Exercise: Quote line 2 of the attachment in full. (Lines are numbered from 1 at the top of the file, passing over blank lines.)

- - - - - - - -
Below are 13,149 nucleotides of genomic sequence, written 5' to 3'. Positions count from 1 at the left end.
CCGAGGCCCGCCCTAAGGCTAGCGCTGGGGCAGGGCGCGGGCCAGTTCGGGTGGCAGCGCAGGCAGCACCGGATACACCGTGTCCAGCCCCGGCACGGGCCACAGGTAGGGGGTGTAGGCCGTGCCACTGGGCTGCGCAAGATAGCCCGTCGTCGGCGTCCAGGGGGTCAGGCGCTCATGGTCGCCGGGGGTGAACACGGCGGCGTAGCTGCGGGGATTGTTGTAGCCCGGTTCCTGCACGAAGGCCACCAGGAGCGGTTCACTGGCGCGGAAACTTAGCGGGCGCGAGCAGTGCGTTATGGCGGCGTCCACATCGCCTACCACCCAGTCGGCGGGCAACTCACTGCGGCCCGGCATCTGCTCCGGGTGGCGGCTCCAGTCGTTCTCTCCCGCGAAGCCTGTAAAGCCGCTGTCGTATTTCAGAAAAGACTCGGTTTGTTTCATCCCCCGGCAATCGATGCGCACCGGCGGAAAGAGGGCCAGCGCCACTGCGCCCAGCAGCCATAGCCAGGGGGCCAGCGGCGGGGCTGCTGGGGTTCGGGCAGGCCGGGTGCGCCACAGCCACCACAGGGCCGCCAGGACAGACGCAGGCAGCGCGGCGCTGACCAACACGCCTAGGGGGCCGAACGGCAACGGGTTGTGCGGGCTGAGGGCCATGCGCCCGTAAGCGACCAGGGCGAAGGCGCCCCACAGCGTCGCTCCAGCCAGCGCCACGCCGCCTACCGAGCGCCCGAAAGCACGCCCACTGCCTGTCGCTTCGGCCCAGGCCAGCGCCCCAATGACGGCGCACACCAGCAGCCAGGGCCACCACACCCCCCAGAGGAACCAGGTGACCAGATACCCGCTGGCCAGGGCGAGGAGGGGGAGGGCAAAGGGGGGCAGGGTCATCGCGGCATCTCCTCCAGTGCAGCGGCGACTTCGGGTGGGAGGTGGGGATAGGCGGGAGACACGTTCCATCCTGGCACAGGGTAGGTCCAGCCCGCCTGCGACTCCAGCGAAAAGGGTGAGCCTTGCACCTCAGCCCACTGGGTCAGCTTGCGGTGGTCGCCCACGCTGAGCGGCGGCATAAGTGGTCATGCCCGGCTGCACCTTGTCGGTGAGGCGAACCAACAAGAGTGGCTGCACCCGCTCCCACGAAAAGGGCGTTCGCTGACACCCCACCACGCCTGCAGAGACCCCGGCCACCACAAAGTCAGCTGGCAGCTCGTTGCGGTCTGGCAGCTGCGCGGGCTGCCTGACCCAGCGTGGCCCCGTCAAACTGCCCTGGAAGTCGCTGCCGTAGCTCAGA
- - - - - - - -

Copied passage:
CCGAGGCCCGCCCTAAGGCTAGCGCTGGGGCAGGGCGCGGGCCAGTTCGGGTGGCAGCGCAGGCAGCACCGGATACACCGTGTCCAGCCCCGGCACGGGCCACAGGTAGGGGGTGTAGGCCGTGCCACTGGGCTGCGCAAGATAGCCCGTCGTCGGCGTCCAGGGGGTCAGGCGCTCATGGTCGCCGGGGGTGAACACGGCGGCGTAGCTGCGGGGATTGTTGTAGCCCGGTTCCTGCACGAAGGCCACCAGGAGCGGTTCACTGGCGCGGAAACTTAGCGGGCGCGAGCAGTGCGTTATGGCGGCGTCCACATCGCCTACCACCCAGTCGGCGGGCAACTCACTGCGGCCCGGCATCTGCTCCGGGTGGCGGCTCCAGTCGTTCTCTCCCGCGAAGCCTGTAAAGCCGCTGTCGTATTTCAGAAAAGACTCGGTTTGTTTCATCCCCCGGCAATCGATGCGCACCGGCGGAAAGAGGGCCAGCGCCACTGCGCCCAGCAGCCATAGCCAGGGGGCCAGCGGCGGGGCTGCTGGGGTTCGGGCAGGCCGGGTGCGCCACAGCCACCACAGGGCCGCCAGGACAGACGCAGGCAGCGCGGCGCTGACCAACACGCCTAGGGGGCCGAACGGCAACGGGTTGTGCGGGCTGAGGGCCATGCGCCCGTAAGCGACCAGGGCGAAGGCGCCCCACAGCGTCGCTCCAGCCAGCGCCACGCCGCCTACCGAGCGCCCGAAAGCACGCCCACTGCCTGTCGCTTCGGCCCAGGCCAGCGCCCCAATGACGGCGCACACCAGCAGCCAGGGCCACCACACCCCCCAGAGGAACCAGGTGACCAGATACCCGCTGGCCAGGGCGAGGAGGGGGAGGGCAAAGGGGGGCAGGGTCATCGCGGCATCTCCTCCAGTGCAGCGGCGACTTCGGGTGGGAGGTGGGGATAGGCGGGAGACACGTTCCATCCTGGCACAGGGTAGGTCCAGCCCGCCTGCGACTCCAGCGAAAAGGGTGAGCCTTGCACCTCAGCCCACTGGGTCAGCTTGCGGTGGTCGCCCACGCTGAGCGGCGGCATAAGTGGTCATGCCCGGCTGCACCTTGTCGGTGAGGCGAACCAACAAGAGTGGCTGCACCCGCTCCCACGAAAAGGGCGTTCGCTGACACCCCACCACGCCTGCAGAGACCCCGGCCACCACAAAGTCAGCTGGCAGCTCGTTGCGGTCTGGCAGCTGCGCGGGCTGCCTGACCCAGCGTGGCCCCGTCAAACTGCCCTGGAAGTCGCTGCCGTAGCTCAGA